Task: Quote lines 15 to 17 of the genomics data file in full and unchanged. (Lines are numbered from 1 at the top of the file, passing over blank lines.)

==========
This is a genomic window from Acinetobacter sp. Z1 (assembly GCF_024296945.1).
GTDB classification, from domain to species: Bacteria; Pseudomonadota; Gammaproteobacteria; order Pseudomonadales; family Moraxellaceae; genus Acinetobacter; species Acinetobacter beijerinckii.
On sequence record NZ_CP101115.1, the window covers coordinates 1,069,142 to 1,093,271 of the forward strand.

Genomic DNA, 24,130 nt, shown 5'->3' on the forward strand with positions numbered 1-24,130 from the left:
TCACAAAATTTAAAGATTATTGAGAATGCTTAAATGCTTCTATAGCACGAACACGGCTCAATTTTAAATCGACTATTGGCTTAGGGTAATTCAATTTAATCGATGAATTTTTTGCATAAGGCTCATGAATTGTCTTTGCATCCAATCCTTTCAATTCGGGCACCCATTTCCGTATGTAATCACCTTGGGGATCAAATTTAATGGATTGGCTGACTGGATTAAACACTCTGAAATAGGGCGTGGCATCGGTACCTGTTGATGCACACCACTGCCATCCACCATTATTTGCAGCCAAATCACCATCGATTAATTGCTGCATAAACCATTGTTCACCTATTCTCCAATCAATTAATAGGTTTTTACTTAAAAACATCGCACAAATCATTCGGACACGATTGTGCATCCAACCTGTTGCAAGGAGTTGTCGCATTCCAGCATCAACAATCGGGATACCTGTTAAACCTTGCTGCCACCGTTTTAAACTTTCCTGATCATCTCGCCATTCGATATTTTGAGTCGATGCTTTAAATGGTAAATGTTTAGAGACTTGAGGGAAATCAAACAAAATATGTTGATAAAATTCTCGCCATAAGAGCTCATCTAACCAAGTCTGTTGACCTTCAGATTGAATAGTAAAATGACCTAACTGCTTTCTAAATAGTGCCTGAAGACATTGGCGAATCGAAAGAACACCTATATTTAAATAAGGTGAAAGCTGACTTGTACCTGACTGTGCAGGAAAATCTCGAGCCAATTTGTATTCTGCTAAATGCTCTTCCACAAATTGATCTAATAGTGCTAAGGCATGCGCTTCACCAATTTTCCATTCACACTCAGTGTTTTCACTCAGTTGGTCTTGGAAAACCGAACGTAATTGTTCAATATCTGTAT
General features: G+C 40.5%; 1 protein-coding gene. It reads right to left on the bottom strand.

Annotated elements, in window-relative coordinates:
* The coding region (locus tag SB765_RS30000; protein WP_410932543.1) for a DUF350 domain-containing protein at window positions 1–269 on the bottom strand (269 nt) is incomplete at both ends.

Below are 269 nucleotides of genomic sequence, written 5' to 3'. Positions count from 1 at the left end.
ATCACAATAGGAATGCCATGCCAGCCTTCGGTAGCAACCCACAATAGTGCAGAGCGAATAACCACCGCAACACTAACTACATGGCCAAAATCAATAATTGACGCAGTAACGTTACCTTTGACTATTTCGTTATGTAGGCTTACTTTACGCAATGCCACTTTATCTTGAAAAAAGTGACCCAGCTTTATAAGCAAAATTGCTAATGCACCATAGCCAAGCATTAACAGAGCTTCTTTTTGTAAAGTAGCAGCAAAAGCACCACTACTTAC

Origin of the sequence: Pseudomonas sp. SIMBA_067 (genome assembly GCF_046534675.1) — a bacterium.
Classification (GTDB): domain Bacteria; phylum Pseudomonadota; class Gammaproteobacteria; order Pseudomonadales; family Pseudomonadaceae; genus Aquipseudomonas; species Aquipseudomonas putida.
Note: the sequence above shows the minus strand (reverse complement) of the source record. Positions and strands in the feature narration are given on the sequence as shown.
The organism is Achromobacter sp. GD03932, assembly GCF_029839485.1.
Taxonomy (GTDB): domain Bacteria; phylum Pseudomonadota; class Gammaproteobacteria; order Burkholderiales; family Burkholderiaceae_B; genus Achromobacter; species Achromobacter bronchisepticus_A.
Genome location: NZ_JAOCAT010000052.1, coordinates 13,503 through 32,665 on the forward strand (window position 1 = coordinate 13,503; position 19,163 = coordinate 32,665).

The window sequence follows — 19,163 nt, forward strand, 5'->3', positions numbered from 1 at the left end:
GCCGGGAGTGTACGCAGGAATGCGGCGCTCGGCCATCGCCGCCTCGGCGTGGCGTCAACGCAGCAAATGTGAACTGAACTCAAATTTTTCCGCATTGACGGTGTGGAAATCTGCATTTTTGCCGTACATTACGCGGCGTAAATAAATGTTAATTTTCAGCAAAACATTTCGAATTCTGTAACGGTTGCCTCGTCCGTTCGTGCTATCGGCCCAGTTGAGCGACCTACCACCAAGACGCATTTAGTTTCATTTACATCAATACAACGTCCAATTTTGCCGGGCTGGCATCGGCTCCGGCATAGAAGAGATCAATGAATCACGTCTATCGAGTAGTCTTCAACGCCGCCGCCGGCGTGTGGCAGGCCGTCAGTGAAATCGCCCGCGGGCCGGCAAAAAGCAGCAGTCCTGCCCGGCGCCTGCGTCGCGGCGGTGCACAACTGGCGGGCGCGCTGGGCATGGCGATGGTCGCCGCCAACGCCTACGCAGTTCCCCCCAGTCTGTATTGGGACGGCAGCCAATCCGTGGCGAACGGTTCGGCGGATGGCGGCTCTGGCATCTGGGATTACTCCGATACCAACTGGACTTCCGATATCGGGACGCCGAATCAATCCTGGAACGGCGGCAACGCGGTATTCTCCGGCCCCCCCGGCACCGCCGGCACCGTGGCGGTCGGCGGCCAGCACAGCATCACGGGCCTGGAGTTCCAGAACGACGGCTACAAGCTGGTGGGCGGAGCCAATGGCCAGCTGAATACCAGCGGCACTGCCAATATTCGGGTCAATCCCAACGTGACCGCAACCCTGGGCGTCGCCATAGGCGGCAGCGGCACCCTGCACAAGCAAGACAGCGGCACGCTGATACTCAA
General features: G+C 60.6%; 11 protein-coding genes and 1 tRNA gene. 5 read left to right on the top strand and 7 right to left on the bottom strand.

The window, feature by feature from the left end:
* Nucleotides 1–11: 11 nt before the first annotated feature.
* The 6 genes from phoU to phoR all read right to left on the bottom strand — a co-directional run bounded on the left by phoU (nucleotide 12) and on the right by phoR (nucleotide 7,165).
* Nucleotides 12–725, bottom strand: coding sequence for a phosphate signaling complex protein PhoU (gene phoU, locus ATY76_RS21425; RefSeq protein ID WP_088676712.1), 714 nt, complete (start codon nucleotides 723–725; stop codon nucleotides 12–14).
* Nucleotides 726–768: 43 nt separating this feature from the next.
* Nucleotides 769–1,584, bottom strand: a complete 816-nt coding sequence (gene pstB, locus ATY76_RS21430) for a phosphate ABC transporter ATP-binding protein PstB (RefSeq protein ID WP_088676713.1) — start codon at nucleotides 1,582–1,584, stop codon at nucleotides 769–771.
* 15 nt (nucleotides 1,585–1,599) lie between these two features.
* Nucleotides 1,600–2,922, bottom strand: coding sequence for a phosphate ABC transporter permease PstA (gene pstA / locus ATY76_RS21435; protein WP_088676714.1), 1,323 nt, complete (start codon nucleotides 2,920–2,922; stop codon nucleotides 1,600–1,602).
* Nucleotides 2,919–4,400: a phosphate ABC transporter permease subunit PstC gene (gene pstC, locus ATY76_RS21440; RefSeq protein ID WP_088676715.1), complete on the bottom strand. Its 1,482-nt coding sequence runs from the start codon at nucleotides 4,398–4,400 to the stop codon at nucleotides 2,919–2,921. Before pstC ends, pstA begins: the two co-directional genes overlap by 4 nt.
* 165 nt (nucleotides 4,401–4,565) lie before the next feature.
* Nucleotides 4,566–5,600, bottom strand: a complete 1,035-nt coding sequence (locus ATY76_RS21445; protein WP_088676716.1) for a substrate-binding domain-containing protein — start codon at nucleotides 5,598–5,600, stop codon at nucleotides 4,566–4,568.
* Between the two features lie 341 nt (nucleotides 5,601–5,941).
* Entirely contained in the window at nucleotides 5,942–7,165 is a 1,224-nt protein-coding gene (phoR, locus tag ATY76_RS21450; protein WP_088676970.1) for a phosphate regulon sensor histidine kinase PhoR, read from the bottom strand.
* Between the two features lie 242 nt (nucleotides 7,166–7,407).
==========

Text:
Taxonomy (GTDB): domain Bacteria; phylum Pseudomonadota; class Gammaproteobacteria; order Burkholderiales; family Burkholderiaceae_B; genus Achromobacter; species Achromobacter bronchisepticus_A.
Genome location: NZ_JAOCAT010000052.1, coordinates 13,503 through 32,665 on the forward strand (window position 1 = coordinate 13,503; position 19,163 = coordinate 32,665).

The window sequence follows — 19,163 nt, forward strand, 5'->3', positions numbered from 1 at the left end: